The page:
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[32] issue to make with the Supreme Court. I have no crusade to preach against that august body. I have no warfare to make upon it. I receive the decision of the Judges of that Court, when pronounced, as the final adjudication upon all questions within their jurisdiction. It would be perfectly legitimate and proper for Mr. Lincoln, myself, or any other lawyer, to go before the Supreme Court and argue any question that might arise there, taking either side of it, and enforcing it with all our ability, zeal, and energy, but when the decision is pronounced, that decision becomes the law of the land, and he, and you, and myself, and every other good citizen, must bow to it, and yield obedience to it. Unless we respect and bow in deference to the final decisions of the highest judicial tribunal in our country, we are driven at once to anarchy, to violence to mob law, and there is no security left for our property, or our own civil rights. What protects your property but the law, and who expounds the law but the judicial tribunals ; and if an appeal is to be taken from the decisions of the Supreme Court of the United States, in all cases where a person does not like the adjudication, to whom is that appeal to be taken? Are we to appeal from the Supreme Court to a county meeting like this? And shall we here re-argue the question and reverse the decision? If so, how are we to enforce our decrees after we have pronounced them? Does Mr. Lincoln intend to appeal from the decision of the Supreme Court to a Republican caucus, or a town meeting? To whom is he going to appeal? [ “To Lovejoy,” and shouts of laughter.] Why, if I understand aright, Lincoln and Lovejoy are co-appellants in a joint suit, and inasmuch as they are so, he would not certainly appeal from the Supreme Court to his own partner to decide the cast for him.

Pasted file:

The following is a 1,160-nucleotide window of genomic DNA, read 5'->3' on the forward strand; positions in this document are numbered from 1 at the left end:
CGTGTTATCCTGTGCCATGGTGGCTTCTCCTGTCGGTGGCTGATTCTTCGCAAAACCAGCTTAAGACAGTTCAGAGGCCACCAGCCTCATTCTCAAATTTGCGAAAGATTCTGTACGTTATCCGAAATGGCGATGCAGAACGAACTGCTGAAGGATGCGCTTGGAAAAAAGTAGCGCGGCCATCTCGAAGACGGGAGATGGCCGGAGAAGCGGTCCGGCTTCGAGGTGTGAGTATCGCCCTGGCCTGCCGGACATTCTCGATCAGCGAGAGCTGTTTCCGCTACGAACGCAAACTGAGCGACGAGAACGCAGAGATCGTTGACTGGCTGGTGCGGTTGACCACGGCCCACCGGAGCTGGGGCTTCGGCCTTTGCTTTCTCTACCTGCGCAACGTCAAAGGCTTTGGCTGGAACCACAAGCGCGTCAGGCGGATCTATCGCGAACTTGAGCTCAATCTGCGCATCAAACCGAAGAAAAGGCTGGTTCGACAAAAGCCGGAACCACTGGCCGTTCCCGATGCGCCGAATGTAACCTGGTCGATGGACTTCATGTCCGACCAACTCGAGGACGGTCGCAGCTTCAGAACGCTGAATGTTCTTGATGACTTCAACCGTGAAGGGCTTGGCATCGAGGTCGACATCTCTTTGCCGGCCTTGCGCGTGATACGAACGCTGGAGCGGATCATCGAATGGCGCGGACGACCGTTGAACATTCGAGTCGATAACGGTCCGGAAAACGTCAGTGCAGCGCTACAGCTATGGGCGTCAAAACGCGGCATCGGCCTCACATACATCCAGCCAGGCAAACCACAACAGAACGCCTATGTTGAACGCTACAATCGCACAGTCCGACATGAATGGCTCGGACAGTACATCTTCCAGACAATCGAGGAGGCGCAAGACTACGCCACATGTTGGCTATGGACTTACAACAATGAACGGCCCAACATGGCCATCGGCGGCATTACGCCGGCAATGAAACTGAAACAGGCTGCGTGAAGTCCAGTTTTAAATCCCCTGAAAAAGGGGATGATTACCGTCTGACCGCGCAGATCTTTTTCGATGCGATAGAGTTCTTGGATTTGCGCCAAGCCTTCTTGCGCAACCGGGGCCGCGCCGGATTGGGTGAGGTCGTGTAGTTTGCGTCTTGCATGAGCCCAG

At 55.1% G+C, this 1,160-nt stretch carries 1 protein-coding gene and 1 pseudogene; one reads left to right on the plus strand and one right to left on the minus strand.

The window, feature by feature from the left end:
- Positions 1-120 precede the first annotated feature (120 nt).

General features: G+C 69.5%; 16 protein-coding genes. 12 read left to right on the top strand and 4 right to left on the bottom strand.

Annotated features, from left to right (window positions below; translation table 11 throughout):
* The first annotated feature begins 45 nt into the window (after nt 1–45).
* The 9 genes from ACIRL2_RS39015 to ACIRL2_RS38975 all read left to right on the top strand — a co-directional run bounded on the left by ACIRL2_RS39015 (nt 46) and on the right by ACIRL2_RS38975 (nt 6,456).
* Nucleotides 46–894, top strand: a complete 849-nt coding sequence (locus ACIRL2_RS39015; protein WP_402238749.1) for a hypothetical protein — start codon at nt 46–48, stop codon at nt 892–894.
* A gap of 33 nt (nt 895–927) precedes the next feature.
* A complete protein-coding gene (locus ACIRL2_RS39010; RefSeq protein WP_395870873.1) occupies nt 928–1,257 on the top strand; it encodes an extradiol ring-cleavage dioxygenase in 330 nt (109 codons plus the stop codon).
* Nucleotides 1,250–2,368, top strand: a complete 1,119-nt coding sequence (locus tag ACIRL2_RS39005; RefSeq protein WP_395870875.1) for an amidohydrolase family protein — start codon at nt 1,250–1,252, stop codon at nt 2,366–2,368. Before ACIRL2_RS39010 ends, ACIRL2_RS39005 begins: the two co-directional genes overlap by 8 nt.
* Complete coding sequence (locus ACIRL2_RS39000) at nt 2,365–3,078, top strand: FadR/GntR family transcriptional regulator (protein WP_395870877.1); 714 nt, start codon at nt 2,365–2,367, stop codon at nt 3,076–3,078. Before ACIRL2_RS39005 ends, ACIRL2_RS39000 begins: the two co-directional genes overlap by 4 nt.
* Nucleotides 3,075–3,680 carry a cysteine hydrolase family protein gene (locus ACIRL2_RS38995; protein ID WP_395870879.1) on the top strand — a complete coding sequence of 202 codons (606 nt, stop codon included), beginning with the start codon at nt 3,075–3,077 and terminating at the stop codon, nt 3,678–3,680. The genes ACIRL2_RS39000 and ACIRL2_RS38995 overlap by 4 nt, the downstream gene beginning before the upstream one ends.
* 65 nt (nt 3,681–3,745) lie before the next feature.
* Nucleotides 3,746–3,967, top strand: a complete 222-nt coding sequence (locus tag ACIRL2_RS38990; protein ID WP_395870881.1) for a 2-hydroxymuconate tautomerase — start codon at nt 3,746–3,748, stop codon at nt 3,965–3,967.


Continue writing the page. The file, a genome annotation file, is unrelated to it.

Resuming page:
Mr. Lincoln tells you that he is opposed to the decision of the Supreme Court in the Dred Scott case. Well, suppose he is ; what is he going to do about it? I never got beat in a law suit in my life that I was not opposed to the decision, and if I had it before the Circuit Court I took it up to the Supreme Court, where, if I got beat again, I thought it better to say no more about it, as I did not know of any lawful mode of reversing the decision of the highest tribunal on earth. To whom is Mr. Lincoln going to appeal? Why, he says he is going to appeal to Congress. Let us see how he will appeal to Congress. He tells us that on the 8th of March, 1820, Congress passed a law called the Missouri Compromise, prohibiting slavery forever in all the territory West. of the Mississippi and North of the Missouri line of thirty-six degrees and thirty minutes, that Dred Scott, a slave in Missouri, was taken by his master to Fort Snelling in the present State of Minnesota situated on the West branch of the Mississippi river, and consequently in the Territory where slavery was prohibited by the Act of 1820, and that when Dred Scott appealed for his freedom in consequence of having been taken into a free Territory, the Supreme Court of the United States decided that Dred Scott did not become free by being taken into that Territory, but that having been carried back to Missouri, was yet a slave. Mr. Lincoln is going to appeal from that decision and reverse it. He does not intend to reverse it as to Dred Scott. Oh, no! But he will reverse it so that it shall not stand as a rule in the future. How will he do it? He says that if he is elected to the Senate, he will introduce and pass a law just like the Missouri Compromise, prohibiting slavery again in all the Territories. Suppose he does reenact the same law which the Court has pronounced unconstitutional, will that make it constitutional? If the Act of 1820 was unconstitutional in consequence of Congress having no power to pass it, will Mr. Lincoln make it constitutional by passing it again? What clause of the Constitution of the United States provides for an appeal from the decision of the Supreme Court to Congress? If my reading of that instrument is correct, it is to the effect that that Constitution and all laws made in pursuance of it are of the supreme law of the land, anything in the Constitution or laws of a State to the contrary notwithstanding. Hence, you will find that only such acts of Congress are laws as are made in pursuance of the Constitution. When Congress has passed an act, and put it on the statute book as law, who is to decide whether that act is in conformity with the Constitution or not? The Constitution of

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